Baseline Air Flow Evaluation with Computational Fluid Dynamics (CFD)
Recently, at Resolved Analytics, we were asked to demonstrate for a customer the efficiency gains that would be realized by taking these steps on an existing hot aisle-cold aisle server room arrangement through the use of Computational Fluid Dynamics (CFD) modeling. We begin with a demonstration of the inefficiency associated with the baseline hot aisle-cold aisle arrangement. For reference, the servers modeled are producing 6 kW of heat per rack with an air throughput of 0.36 kg/s and perforated tile porosity of 50%. The Cooling Room Air Conditioning (CRAC) unit is shown on the far right.
Seen in the following figures, the plume of cold air rising from the raised floor vent tiles is clearly concentrated towards servers at the rear of the room and bypasses most server inlets before reaching the ceiling and mixing with warm air recirculating from the hot air exhausts of the servers.
The result is that some servers experience inlet temperatures as hot as 34C, or 22C above the CRAC air temperatures. Likewise, servers that experience high inlet temperatures also demonstrate higher than design outlet temperatures (hot spots) that could negatively impact the CRACs ability to maintain ASHRAE standards. These data points closely resembled the customer's operational experience.
Streamline plots demonstrate that the warm exhaust air is being recirculated from the racks furthest from the CRAC and mixes with CRAC supply air before entering the intakes of servers closer to the CRAC. Likewise, exhaust air is drawn into the bottom of each rack due to an unsealed 2" space at the floor level and on the sides due to a 1" space left open between adjacent racks.
Addition of Blanking and Cold Aisle Containment
Additional simulations were performed to demonstrate the step-wise improvements associated with various modifications including adding blanking panels to close off the spaces between racks, varying the porosity of individual diffuser tiles, and varying the height of the CRAC return, which are not included here. But, we do share below the results from the CFD simulation of the cold aisle containment arrangement. The 12C isosurface plot below, analogous to that shown previously, demonstrates the ideally uniform distribution of cold air across all server rack inlets.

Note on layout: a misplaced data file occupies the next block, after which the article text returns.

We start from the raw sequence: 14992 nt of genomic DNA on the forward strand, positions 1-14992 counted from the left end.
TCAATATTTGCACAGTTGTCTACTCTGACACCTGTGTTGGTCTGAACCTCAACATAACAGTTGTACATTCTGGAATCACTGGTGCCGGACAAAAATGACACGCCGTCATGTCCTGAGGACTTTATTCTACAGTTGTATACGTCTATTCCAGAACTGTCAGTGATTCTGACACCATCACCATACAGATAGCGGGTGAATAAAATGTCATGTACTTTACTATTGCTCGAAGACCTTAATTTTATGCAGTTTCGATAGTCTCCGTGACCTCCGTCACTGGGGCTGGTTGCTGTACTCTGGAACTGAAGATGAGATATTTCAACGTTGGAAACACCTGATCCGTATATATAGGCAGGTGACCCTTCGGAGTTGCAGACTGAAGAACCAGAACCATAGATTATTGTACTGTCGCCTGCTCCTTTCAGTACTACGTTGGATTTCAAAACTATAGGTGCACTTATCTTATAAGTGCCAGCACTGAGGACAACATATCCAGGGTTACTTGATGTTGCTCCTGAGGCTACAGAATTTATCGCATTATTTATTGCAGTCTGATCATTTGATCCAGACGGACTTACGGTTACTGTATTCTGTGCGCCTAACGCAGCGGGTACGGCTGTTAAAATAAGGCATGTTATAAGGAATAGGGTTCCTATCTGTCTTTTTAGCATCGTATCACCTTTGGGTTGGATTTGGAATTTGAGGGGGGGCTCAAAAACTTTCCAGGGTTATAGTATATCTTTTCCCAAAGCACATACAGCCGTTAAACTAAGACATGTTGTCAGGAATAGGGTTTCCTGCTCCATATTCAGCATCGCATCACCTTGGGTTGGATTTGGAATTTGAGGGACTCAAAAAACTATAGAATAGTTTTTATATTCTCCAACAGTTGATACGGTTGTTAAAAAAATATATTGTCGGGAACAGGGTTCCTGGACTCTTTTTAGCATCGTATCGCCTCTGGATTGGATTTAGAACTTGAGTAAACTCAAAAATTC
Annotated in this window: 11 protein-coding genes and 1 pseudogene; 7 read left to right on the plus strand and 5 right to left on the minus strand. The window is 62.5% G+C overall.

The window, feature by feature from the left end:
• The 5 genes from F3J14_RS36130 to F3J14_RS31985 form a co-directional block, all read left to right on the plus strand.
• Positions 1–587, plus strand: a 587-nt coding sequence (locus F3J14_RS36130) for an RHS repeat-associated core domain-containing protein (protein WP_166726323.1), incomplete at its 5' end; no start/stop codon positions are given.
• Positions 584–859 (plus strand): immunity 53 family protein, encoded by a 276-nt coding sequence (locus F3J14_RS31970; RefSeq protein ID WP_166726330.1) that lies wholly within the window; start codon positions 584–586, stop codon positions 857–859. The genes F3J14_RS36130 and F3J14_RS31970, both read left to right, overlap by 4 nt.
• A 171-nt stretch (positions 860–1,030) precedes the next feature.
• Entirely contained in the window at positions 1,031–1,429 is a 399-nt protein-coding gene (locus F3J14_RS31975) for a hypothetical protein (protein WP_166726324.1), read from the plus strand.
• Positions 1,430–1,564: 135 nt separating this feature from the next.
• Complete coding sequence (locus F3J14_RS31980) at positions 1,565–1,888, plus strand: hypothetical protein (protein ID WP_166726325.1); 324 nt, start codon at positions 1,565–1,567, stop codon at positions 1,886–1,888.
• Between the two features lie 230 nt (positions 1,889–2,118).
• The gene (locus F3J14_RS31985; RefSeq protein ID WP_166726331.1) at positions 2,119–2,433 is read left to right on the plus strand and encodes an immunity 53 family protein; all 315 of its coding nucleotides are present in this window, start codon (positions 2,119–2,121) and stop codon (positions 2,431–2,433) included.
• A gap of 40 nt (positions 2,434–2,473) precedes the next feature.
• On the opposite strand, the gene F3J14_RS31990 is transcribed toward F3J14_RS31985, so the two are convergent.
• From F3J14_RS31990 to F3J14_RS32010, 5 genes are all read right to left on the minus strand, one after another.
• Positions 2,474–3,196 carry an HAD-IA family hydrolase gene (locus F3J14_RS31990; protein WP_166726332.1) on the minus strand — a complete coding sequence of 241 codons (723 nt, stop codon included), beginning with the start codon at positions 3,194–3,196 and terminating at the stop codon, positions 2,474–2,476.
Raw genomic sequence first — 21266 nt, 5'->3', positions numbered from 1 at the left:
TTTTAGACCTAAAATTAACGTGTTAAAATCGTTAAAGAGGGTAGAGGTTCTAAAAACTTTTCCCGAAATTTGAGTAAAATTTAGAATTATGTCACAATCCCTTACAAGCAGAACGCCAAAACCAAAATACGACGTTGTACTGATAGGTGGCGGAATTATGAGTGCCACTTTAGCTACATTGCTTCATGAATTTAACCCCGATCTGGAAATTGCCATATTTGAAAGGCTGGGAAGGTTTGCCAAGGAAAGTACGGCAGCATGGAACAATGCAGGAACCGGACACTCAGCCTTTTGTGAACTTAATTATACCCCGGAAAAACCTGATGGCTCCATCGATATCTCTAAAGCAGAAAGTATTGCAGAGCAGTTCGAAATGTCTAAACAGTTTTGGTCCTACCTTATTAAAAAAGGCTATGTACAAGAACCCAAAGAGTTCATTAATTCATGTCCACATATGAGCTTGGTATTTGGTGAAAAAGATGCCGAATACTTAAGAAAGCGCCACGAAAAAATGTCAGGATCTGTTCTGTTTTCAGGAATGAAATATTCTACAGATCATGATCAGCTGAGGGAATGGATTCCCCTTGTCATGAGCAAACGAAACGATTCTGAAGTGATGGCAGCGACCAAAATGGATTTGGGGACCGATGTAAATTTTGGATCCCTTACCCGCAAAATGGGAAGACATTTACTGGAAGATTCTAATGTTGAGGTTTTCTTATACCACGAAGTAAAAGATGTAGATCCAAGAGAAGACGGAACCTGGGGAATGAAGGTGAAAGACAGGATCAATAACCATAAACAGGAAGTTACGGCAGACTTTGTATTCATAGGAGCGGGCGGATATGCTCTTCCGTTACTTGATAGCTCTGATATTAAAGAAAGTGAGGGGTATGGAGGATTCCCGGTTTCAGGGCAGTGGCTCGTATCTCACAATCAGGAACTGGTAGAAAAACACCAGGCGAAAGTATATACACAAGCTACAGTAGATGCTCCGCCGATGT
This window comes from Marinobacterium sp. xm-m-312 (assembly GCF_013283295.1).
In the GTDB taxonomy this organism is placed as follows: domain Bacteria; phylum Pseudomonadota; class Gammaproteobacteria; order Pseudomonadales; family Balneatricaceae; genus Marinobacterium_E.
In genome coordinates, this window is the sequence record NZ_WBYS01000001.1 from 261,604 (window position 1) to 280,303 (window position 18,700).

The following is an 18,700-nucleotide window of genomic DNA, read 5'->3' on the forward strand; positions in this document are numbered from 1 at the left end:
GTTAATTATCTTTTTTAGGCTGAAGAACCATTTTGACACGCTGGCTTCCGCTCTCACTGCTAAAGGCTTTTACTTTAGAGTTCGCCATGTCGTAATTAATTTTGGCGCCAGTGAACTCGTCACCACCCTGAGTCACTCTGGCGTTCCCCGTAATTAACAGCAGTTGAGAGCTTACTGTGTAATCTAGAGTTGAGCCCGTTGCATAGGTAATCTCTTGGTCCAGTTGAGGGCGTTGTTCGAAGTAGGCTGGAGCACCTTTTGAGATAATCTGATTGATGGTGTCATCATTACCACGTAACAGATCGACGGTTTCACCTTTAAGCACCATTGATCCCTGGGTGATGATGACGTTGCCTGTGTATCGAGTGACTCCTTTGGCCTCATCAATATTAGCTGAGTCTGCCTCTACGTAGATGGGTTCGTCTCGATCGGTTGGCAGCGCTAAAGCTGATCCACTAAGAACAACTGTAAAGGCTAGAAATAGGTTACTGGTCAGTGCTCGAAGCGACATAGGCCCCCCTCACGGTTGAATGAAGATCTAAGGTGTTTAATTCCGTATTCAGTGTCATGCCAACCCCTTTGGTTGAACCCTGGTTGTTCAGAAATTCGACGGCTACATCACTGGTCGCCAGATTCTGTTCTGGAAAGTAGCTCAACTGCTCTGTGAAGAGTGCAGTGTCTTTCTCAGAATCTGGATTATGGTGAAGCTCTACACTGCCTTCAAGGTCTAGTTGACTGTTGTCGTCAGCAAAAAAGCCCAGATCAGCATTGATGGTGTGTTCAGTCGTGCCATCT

Here we have reported on the successful application of Computational Fluid Dynamics (CFD) modeling in demonstrating the cooling efficiency impacts of various data center equipment arrangement modifications. The project demonstrated that the data center operator could expect to increase CRAC temperatures by between 2 to 10C, depending upon which modifications were chosen, while also experiencing increased ASHRAE compliance. With this information in hand, the data center operator was then able to make an informed cost/benefit analysis to determine the modifications that best suited their needs.
If you have a data center air flow management concern and think CFD may be a useful tool in assessing your problem, please don't hesitate to get in touch with us and thanks for reading.